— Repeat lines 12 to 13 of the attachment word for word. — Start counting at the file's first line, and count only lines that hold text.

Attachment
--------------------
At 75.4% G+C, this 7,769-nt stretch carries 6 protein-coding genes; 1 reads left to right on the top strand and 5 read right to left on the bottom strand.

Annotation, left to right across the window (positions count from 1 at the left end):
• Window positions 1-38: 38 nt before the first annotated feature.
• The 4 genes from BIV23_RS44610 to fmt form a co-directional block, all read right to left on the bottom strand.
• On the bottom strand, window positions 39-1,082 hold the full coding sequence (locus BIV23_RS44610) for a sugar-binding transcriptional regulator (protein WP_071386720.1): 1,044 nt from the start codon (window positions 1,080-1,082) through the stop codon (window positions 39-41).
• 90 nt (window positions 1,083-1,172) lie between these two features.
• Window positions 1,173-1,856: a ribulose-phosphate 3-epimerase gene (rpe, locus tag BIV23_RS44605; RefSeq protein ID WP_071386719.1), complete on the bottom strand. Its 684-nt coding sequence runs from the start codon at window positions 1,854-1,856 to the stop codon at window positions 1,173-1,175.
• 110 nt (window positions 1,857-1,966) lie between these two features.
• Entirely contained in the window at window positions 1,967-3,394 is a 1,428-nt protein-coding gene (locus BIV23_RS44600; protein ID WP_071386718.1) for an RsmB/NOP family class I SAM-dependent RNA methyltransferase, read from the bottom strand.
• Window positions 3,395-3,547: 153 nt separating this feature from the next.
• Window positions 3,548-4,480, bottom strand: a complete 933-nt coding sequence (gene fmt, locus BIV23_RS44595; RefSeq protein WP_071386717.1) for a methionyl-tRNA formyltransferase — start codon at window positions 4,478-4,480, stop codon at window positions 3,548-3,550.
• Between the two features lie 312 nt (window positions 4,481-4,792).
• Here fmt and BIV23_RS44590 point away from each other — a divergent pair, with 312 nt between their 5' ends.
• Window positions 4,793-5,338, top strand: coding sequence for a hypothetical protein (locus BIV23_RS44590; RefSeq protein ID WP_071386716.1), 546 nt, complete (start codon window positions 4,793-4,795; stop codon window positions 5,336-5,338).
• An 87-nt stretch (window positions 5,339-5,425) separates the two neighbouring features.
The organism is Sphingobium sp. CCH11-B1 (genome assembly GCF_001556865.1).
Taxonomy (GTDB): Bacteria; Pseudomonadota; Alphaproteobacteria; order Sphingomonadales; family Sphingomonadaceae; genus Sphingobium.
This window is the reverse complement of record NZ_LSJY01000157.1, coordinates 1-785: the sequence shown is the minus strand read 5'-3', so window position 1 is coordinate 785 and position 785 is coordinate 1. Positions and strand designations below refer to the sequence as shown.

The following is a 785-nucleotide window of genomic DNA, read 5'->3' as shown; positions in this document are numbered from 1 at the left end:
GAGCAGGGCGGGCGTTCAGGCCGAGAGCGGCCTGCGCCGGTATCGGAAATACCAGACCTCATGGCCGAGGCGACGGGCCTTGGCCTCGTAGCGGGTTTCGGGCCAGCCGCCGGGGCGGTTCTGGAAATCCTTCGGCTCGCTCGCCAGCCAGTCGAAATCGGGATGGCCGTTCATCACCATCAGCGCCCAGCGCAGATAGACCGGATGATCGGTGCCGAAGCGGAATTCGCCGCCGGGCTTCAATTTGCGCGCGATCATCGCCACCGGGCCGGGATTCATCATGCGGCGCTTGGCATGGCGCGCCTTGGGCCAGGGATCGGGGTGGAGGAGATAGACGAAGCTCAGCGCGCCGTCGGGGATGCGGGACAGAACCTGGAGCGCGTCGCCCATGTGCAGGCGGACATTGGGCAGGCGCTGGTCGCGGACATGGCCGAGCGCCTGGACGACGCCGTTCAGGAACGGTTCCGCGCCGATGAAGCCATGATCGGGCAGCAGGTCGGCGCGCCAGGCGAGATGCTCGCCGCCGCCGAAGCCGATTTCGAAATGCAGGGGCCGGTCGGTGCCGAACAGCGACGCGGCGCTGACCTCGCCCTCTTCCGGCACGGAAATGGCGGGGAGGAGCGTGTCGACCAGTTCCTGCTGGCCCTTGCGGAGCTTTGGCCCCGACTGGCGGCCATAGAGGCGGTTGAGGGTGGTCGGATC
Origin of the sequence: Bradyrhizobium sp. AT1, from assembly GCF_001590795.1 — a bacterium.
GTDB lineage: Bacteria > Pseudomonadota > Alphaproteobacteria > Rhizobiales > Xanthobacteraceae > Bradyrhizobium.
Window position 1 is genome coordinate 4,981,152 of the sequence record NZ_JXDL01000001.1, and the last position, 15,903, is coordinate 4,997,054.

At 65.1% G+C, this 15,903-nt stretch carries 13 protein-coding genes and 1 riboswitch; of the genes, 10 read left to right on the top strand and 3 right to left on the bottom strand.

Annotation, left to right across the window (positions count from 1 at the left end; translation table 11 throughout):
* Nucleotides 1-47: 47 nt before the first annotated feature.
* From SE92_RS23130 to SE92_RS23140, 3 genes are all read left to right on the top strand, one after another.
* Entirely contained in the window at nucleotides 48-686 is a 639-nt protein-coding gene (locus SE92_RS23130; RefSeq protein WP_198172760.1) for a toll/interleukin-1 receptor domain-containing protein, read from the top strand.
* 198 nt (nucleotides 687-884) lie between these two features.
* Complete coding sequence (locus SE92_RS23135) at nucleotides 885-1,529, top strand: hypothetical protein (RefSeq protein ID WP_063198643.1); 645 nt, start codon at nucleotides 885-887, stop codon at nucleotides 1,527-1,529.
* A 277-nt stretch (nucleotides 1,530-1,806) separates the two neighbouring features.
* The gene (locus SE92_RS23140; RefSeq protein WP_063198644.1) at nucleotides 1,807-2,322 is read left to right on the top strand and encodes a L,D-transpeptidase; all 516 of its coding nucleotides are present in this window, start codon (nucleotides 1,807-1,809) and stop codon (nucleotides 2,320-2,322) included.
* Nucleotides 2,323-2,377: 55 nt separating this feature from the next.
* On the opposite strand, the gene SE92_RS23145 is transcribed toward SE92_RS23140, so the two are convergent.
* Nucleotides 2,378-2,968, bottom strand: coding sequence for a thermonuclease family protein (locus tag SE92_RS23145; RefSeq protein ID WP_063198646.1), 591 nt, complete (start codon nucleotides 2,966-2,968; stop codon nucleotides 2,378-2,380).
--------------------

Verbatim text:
• Between the two features lie 312 nt (window positions 4,481-4,792).
• Here fmt and BIV23_RS44590 point away from each other — a divergent pair, with 312 nt between their 5' ends.